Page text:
There are times when the staff room in the practice can seem like a war zone. Okay… maybe it’s not that extreme, but serious conflict does occur. People aren’t getting along, not even speaking to each other. And, all too often, such situations are ignored in the hope that they’ll just go away.
The key to resolving conflict is to deal with it quickly, because the longer it continues, the worse it will get… until it’s beyond repair. The doctor or office manager should play a neutral role, sitting down with each party to understand the situation and then seek a resolution. Most office conflicts are interpersonal issues that don’t pose ethical or legal questions. The message has to be that the staff must function together in the office… that it’s a requirement of the job and that personal feelings have to be resolved, in the interest of providing outstanding customer service to patients. You must make it clear that ongoing conflict cannot and will not be tolerated.
Dentists have a hard time delivering this message. Most dentists fall into the passive-aggressive category (“I’ll ignore this and say nothing until I get annoyed enough to lash out.”) The problem with this approach is that you wait too long. In most cases, addressing conflict early and sending a strong message will let the staff members involved know that they need to settle down and get back to focusing on patients. Avoiding involvement also usually has a negative impact on other team members, who begin to take sides. Most of this can be avoided by dealing with conflict head on and without delay.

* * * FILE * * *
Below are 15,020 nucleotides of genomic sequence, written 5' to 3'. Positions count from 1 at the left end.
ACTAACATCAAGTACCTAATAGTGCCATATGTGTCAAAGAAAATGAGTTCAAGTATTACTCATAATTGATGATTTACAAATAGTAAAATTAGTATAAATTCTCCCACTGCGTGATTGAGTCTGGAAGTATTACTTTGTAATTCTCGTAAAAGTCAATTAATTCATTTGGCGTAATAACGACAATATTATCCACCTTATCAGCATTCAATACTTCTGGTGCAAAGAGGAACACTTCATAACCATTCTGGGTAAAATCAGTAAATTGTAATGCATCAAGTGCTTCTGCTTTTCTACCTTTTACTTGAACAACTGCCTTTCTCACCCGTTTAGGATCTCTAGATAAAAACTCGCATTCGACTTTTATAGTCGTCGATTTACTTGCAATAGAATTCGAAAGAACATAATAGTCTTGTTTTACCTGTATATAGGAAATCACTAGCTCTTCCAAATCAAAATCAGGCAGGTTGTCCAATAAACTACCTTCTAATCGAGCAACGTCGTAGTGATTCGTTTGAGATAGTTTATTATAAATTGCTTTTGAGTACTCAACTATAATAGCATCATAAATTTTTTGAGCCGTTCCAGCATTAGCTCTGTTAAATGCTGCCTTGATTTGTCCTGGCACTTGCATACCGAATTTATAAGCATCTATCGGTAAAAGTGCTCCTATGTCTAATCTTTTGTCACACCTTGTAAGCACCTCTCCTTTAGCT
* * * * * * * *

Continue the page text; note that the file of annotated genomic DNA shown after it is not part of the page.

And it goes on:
Dentists and office managers aren’t usually sitting in the staff room when conflict occurs, but you inevitably hear about it or at least feel that something isn’t right. Check in, ask questions and take a proactive approach. Make it clear that customer service is the number one priority and anything that detracts from it has to be resolved.
Watch Dr. Levin’s video “Interpersonal Relations – Get Along with Everyone,” by clicking here.
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